Zitate von Meng Zi

Meng Zi Foto
4   0

Meng Zi

Geburtstag: 372 v.Chr
Todesdatum: 289 v.Chr
Andere Namen: Meng-C' Lat. Mencius

Werbung

Mengzi war der bedeutendste Nachfolger des Konfuzius . Er reformierte dessen philosophische Richtung und entwickelte sie weiter. So konnte der Konfuzianismus unter der Han-Dynastie zur chinesischen Staatsphilosophie aufsteigen. Mengzis Werk gilt bis heute als sehr bedeutend.

Ähnliche Autoren

 Konfuzius Foto
Konfuzius47
chinesischer Philosoph zur Zeit der Östlichen Zhou-Dynastie
 Sunzi Foto
Sunzi46
chinesischer General und Militärstratege
Lü Bu We Foto
Lü Bu We204
chinesischer Kaufmann, Politiker und Philosoph
 Laotse Foto
Laotse36
legendärer chinesischer Philosoph
Abu Bakr Foto
Abu Bakr1
erster der vier rechtgeleiteten Kalifen, der Nachfolger M…
Max Stirner Foto
Max Stirner30
deutscher Philosoph
Andreas Weber Foto
Andreas Weber6
deutscher Biologe, Philosoph, Publizist
Henrich Steffens Foto
Henrich Steffens7
norwegisch-deutscher Philosoph, Naturforscher und Dichter
Khalil Gibran Foto
Khalil Gibran209
libanesischer Künstler und Dichter

Zitate Meng Zi

Werbung

„The feeling of commiseration is the beginning of humanity“

—  Mencius
Context: The feeling of commiseration is the beginning of humanity; the feeling of shame and dislike is the beginning of righteousness; the feeling of deference and compliance is the beginning of propriety; and the feeling of right or wrong is the beginning of wisdom. Men have these Four Beginnings just as they have their four limbs. Having these Four Beginnings, but saying that they cannot develop them is to destroy themselves. 2A:6, as translated by Wing-tsit Chan in A Source Book in Chinese Philosophy (1963), p. 65 Variant translation: The sense of compassion is the beginning of benevolence; the sense of shame the beginning of righteousness; the sense of modesty the beginning of decorum; the sense of right and wrong the beginning of wisdom. Man possesses these four beginnings just as he possesses four limbs. Anyone possessing these four and saying that he can not do what is required of him is abasing himself.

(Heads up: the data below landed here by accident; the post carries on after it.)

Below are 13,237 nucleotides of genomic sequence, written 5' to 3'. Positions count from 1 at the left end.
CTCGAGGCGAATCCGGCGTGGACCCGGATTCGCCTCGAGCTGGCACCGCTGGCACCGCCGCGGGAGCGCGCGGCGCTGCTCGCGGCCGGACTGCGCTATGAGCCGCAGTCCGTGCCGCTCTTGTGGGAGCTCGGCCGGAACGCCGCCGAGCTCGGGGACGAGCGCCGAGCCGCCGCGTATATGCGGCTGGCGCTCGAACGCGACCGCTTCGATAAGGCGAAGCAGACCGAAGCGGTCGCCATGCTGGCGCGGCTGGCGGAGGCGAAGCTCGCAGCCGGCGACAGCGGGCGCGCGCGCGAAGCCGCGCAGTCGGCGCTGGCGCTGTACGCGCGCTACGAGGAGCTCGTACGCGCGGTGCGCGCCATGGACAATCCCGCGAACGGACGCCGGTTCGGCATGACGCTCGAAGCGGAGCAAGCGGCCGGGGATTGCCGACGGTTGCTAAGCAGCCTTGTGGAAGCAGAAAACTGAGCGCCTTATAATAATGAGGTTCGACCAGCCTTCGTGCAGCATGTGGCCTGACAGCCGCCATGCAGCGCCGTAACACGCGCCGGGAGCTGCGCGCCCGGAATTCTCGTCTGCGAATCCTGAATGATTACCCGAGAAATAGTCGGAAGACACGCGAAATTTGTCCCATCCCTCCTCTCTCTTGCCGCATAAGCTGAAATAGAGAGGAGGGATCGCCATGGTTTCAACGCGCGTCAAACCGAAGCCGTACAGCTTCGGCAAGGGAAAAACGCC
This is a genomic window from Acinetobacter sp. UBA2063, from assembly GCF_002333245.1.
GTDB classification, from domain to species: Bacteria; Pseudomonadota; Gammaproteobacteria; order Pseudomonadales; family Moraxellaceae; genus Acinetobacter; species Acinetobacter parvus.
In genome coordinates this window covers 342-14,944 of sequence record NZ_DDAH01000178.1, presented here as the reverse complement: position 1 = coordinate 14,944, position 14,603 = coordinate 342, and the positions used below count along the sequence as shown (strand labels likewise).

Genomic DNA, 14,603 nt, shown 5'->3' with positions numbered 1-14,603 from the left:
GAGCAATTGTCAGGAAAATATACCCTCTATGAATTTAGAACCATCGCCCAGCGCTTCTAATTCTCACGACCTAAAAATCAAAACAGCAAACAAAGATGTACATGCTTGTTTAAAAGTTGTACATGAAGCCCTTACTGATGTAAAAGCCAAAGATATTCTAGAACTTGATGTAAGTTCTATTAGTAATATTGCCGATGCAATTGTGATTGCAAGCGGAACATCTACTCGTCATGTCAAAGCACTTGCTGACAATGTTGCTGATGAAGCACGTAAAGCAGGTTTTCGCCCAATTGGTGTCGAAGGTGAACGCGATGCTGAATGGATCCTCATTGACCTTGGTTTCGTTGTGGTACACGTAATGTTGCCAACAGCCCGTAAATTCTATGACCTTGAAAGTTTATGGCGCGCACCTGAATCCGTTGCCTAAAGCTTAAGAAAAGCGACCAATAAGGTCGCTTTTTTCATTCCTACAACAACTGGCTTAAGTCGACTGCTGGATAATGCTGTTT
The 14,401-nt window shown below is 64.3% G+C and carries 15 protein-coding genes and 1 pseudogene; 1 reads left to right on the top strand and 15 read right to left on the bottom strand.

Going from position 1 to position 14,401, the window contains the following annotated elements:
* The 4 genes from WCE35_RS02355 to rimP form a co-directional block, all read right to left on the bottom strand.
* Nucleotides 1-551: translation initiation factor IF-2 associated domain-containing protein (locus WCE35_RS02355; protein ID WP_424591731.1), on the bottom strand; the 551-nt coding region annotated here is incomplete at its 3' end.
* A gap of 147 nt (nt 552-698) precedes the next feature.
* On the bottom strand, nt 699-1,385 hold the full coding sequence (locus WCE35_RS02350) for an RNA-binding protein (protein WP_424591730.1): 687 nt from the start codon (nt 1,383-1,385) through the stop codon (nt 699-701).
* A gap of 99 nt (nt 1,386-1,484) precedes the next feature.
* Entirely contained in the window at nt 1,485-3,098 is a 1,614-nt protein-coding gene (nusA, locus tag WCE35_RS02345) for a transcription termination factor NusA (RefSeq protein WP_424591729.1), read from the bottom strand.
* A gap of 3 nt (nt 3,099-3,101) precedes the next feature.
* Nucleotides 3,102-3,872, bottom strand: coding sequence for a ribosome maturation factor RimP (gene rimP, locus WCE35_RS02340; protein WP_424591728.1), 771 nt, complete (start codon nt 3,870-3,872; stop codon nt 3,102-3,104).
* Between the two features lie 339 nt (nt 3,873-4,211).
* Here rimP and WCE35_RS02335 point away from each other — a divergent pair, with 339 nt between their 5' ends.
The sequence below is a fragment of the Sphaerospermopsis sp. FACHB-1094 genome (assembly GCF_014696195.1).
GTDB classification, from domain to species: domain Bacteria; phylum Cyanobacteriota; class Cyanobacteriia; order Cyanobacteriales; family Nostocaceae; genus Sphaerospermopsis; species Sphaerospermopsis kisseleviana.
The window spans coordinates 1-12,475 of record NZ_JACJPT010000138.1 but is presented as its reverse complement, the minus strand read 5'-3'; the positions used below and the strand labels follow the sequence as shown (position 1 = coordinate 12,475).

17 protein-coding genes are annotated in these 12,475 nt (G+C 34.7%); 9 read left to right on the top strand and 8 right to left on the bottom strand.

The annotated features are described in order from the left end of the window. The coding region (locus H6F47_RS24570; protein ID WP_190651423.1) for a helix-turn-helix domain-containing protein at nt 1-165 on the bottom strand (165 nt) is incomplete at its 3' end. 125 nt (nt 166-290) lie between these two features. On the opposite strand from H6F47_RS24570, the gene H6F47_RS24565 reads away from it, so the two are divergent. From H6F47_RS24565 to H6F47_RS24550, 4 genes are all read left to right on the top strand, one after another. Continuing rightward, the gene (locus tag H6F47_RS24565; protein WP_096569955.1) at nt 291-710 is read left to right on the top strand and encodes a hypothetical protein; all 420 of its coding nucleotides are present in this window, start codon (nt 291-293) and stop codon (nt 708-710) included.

„Having these Four Beginnings, but saying that they cannot develop them is to destroy themselves.“

—  Mencius
Context: The feeling of commiseration is the beginning of humanity; the feeling of shame and dislike is the beginning of righteousness; the feeling of deference and compliance is the beginning of propriety; and the feeling of right or wrong is the beginning of wisdom. Men have these Four Beginnings just as they have their four limbs. Having these Four Beginnings, but saying that they cannot develop them is to destroy themselves. 2A:6, as translated by Wing-tsit Chan in A Source Book in Chinese Philosophy (1963), p. 65 Variant translation: The sense of compassion is the beginning of benevolence; the sense of shame the beginning of righteousness; the sense of modesty the beginning of decorum; the sense of right and wrong the beginning of wisdom. Man possesses these four beginnings just as he possesses four limbs. Anyone possessing these four and saying that he can not do what is required of him is abasing himself.

„He who outrages benevolence is called a ruffian: he who outrages righteousness is called a villain.“

—  Mencius